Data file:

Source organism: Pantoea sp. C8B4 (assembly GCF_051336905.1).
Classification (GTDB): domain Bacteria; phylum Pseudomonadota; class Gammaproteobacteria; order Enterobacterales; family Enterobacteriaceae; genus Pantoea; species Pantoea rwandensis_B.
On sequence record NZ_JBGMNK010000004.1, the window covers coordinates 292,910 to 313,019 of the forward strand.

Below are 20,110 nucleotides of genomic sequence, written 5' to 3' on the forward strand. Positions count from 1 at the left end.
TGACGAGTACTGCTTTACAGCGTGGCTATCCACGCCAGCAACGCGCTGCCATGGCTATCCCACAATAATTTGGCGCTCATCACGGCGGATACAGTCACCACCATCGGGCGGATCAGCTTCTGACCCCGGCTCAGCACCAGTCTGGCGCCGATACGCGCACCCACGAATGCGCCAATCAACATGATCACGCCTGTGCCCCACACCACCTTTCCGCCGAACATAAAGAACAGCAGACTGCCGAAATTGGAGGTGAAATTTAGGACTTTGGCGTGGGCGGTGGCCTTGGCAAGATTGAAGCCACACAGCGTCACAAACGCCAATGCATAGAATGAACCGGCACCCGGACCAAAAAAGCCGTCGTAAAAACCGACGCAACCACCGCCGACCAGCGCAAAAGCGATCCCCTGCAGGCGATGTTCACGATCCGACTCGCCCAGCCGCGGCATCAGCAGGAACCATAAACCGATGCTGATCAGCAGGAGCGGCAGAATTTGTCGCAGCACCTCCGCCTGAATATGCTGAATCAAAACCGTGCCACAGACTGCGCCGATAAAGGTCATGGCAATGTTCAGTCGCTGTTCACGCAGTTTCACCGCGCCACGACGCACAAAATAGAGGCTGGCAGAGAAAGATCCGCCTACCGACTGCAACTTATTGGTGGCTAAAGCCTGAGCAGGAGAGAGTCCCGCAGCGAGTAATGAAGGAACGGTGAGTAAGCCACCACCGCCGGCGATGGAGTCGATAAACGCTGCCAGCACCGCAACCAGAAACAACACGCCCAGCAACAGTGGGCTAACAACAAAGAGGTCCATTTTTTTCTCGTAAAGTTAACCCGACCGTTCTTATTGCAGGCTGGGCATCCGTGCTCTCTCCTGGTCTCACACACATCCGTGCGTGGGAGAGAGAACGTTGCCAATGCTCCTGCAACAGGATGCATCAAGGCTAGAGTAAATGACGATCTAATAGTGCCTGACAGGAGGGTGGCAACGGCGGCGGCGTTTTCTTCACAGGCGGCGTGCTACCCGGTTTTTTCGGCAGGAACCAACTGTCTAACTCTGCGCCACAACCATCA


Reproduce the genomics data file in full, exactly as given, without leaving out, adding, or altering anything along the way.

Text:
Source organism: Pantoea sp. C8B4 (assembly GCF_051336905.1).
Classification (GTDB): domain Bacteria; phylum Pseudomonadota; class Gammaproteobacteria; order Enterobacterales; family Enterobacteriaceae; genus Pantoea; species Pantoea rwandensis_B.
On sequence record NZ_JBGMNK010000004.1, the window covers coordinates 292,910 to 313,019 of the forward strand.

Below are 20,110 nucleotides of genomic sequence, written 5' to 3' on the forward strand. Positions count from 1 at the left end.
TGACGAGTACTGCTTTACAGCGTGGCTATCCACGCCAGCAACGCGCTGCCATGGCTATCCCACAATAATTTGGCGCTCATCACGGCGGATACAGTCACCACCATCGGGCGGATCAGCTTCTGACCCCGGCTCAGCACCAGTCTGGCGCCGATACGCGCACCCACGAATGCGCCAATCAACATGATCACGCCTGTGCCCCACACCACCTTTCCGCCGAACATAAAGAACAGCAGACTGCCGAAATTGGAGGTGAAATTTAGGACTTTGGCGTGGGCGGTGGCCTTGGCAAGATTGAAGCCACACAGCGTCACAAACGCCAATGCATAGAATGAACCGGCACCCGGACCAAAAAAGCCGTCGTAAAAACCGACGCAACCACCGCCGACCAGCGCAAAAGCGATCCCCTGCAGGCGATGTTCACGATCCGACTCGCCCAGCCGCGGCATCAGCAGGAACCATAAACCGATGCTGATCAGCAGGAGCGGCAGAATTTGTCGCAGCACCTCCGCCTGAATATGCTGAATCAAAACCGTGCCACAGACTGCGCCGATAAAGGTCATGGCAATGTTCAGTCGCTGTTCACGCAGTTTCACCGCGCCACGACGCACAAAATAGAGGCTGGCAGAGAAAGATCCGCCTACCGACTGCAACTTATTGGTGGCTAAAGCCTGAGCAGGAGAGAGTCCCGCAGCGAGTAATGAAGGAACGGTGAGTAAGCCACCACCGCCGGCGATGGAGTCGATAAACGCTGCCAGCACCGCAACCAGAAACAACACGCCCAGCAACAGTGGGCTAACAACAAAGAGGTCCATTTTTTTCTCGTAAAGTTAACCCGACCGTTCTTATTGCAGGCTGGGCATCCGTGCTCTCTCCTGGTCTCACACACATCCGTGCGTGGGAGAGAGAACGTTGCCAATGCTCCTGCAACAGGATGCATCAAGGCTAGAGTAAATGACGATCTAATAGTGCCTGACAGGAGGGTGGCAACGGCGGCGGCGTTTTCTTCACAGGCGGCGTGCTACCCGGTTTTTTCGGCAGGAACCAACTGTCTAACTCTGCGCCACAACCATCA